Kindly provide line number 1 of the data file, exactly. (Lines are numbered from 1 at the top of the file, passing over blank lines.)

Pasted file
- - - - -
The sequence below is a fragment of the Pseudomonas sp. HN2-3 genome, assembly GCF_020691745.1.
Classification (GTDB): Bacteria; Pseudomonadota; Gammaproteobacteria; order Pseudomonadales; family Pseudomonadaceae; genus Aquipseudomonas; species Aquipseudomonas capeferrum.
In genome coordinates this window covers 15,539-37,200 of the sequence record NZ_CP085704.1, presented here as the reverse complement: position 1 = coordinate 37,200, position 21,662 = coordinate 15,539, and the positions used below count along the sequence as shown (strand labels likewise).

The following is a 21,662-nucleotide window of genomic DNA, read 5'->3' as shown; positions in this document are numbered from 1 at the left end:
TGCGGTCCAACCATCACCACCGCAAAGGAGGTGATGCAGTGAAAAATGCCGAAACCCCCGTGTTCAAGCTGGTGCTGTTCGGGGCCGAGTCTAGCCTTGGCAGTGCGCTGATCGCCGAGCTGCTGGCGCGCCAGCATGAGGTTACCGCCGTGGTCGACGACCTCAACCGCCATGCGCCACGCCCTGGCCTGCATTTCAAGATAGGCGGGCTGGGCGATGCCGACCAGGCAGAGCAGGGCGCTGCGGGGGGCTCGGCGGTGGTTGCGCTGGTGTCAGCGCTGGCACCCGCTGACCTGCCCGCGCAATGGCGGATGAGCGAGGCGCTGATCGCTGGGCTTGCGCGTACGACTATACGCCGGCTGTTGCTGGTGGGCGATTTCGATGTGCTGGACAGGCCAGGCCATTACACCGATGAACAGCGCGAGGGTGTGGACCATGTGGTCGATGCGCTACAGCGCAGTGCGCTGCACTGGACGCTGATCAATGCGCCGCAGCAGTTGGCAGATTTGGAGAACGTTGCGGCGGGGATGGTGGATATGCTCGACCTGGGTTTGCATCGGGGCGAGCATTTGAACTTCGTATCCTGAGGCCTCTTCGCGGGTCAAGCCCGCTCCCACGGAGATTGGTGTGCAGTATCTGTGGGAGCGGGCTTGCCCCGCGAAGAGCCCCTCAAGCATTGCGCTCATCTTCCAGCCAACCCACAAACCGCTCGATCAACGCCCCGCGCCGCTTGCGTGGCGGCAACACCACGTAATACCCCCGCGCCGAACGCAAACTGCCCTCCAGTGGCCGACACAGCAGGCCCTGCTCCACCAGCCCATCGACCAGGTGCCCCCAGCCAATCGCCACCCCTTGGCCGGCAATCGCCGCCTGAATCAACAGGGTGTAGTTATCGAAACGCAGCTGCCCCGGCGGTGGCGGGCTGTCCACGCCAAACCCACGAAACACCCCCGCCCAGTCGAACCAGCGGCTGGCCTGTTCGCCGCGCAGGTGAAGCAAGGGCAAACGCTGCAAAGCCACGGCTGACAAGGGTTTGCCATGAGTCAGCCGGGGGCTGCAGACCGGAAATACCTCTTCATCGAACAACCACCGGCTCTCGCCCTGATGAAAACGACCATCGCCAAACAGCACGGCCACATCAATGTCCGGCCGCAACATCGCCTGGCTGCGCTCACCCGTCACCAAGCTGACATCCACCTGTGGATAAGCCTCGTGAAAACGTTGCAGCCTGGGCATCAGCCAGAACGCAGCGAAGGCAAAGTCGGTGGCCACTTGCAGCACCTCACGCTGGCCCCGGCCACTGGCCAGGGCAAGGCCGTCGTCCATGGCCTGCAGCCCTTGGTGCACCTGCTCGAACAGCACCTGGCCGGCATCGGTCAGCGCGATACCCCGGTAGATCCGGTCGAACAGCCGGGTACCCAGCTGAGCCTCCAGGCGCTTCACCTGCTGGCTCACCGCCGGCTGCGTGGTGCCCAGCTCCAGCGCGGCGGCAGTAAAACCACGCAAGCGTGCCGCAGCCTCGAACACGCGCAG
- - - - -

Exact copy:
The sequence below is a fragment of the Pseudomonas sp. HN2-3 genome, assembly GCF_020691745.1.